Scientists ‘switch off’ the extra chromosome that causes Down’s Syndrome
- Down’s syndrome (DS) is a genetic condition that occurs as a result of an extra chromosome called chromosome 21
- Researchers added gene called XIST to human stem cells with DS
- Scientists found this ‘silenced’ the extra copy of chromosome 21
- Breakthrough could lead to gene therapy to treat the condition
By Emma Innes Daily Mail PUBLISHED: 18 July 2013
American scientists believe they have found a way to ‘switch off’ the extra chromosome that causes Down’s syndrome.
Researchers at the University of Massachusetts Medical School have managed to prevent the condition in human cells in a laboratory.
They believe that this breakthrough could eventually lead to treatments for the syndrome.
Gene therapy has already been used to treat medical problems that result from the presence of one defective gene, but this is the first time that silencing the impact of a whole chromosome has become a possibility.
The BBCreports that the breakthrough means that this could now be possible. However, it will require many more years of research.
A team of scientists at the university added a gene called XIST to lab-grown stem cells with Down’s syndrome.
The researchers found that it could be used in the same way to silence the extra copy of chromosome 21 that is found in people with Down’s syndrome.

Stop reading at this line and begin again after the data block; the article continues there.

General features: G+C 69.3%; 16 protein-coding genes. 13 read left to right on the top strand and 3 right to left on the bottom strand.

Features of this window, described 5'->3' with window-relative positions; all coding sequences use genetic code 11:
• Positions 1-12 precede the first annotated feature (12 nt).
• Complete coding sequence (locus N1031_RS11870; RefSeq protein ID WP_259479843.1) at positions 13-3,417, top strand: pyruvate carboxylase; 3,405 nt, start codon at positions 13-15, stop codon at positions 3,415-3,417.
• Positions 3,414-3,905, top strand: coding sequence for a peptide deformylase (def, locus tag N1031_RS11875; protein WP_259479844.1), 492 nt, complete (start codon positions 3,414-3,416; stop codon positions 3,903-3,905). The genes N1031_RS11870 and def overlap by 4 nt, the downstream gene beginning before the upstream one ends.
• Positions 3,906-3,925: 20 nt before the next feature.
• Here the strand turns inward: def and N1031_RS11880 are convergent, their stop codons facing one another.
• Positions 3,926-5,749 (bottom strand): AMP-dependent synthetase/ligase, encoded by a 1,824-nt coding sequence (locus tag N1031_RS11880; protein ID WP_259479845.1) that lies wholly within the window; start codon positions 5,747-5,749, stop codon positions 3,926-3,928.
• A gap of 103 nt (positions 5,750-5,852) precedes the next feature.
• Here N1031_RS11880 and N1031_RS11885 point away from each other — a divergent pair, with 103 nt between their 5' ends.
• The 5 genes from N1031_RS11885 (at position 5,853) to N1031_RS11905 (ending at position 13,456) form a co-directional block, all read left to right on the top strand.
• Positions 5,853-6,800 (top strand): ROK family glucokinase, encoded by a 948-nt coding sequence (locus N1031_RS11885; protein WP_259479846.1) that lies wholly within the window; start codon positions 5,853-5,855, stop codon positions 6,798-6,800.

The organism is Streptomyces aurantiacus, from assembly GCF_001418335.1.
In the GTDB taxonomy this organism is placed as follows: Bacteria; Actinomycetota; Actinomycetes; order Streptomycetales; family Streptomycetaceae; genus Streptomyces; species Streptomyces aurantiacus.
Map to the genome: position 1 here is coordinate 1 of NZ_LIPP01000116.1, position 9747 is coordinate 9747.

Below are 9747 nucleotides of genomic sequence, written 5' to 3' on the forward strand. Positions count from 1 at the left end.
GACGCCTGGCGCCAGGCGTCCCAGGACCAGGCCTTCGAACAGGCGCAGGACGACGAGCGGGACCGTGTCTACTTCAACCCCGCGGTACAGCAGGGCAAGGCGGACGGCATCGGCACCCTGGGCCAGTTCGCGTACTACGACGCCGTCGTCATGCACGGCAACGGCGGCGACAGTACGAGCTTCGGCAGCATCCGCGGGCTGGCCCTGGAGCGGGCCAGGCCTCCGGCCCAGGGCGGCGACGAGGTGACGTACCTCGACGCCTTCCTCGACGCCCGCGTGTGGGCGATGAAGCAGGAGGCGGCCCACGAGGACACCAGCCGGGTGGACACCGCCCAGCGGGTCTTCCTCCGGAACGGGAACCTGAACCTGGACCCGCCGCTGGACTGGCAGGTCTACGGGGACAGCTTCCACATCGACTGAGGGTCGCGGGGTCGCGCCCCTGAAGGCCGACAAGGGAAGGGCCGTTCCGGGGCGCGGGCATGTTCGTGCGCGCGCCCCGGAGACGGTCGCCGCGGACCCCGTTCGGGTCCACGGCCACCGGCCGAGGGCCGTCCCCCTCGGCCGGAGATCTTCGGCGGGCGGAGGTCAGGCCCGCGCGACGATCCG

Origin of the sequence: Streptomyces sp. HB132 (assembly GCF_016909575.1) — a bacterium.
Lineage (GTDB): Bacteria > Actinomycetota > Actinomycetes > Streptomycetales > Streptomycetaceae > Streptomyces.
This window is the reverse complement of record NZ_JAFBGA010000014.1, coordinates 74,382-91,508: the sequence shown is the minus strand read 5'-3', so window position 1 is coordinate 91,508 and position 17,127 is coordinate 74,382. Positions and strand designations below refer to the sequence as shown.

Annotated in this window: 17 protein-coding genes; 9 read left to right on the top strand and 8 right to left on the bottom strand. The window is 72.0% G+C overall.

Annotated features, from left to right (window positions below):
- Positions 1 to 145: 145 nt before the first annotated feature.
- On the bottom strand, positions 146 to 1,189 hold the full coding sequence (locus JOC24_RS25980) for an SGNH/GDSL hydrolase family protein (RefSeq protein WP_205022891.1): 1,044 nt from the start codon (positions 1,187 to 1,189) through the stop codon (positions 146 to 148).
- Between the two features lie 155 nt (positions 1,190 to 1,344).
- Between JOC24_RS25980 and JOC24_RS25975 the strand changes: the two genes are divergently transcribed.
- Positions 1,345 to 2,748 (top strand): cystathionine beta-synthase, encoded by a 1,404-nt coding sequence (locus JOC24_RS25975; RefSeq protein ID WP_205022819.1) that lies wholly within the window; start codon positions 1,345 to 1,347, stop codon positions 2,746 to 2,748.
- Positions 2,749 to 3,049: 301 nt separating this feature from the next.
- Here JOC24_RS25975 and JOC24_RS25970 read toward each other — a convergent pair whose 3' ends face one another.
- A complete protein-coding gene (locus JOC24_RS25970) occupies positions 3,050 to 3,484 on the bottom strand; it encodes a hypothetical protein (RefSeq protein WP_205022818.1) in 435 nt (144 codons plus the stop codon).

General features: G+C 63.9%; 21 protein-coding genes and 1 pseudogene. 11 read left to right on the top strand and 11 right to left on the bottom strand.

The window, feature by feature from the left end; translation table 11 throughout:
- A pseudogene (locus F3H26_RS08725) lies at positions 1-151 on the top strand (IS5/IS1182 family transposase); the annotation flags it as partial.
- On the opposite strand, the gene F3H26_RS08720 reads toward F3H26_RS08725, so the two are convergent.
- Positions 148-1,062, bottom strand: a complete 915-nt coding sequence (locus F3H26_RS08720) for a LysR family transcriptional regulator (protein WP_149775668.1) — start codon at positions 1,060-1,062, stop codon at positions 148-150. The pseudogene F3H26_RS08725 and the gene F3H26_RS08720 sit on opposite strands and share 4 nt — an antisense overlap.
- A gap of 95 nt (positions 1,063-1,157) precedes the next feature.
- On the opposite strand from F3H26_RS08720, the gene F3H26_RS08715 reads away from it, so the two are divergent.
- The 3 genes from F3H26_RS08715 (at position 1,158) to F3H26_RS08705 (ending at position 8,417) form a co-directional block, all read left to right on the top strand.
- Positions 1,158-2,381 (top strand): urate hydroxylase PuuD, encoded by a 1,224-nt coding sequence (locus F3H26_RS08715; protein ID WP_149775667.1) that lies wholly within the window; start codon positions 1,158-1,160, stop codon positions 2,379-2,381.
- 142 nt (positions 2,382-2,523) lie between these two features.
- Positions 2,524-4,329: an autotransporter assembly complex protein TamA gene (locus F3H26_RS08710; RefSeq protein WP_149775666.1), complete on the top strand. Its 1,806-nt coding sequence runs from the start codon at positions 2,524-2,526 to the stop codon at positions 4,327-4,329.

Lead researchers, Dr Jeanne Lawrence, told BBC News: ‘The research means that we have a new way – right away – to study the cellular basis for Down’s Syndrome, that could help identify drugs for Down’s Syndrome.
Carol Boys, chief executive of the Down’s Syndrome Association, told BBC News: ‘The findings could have serious implications for future work that may be of real benefit to people with Down’s Syndrome.’
Down’s Syndrome is a genetic condition that causes learning disabilities and a characteristic range of physical features.
It occurs as a result of an extra chromosome called chromosome 21.
The degree of learning disability varies between people with the syndrome.
People with Down’s Syndrome are often shorter than average, have eyes that slant upwards, small ears, and reduced muscle tone.
They are also prone to heart defects, thyroid problems, infections, blood disorders and early onset Alzheimer’s disease.
Down’s Syndrome is one of the most common genetic causes of learning disabilities and about 750 babies are born with the condition every year in the UK.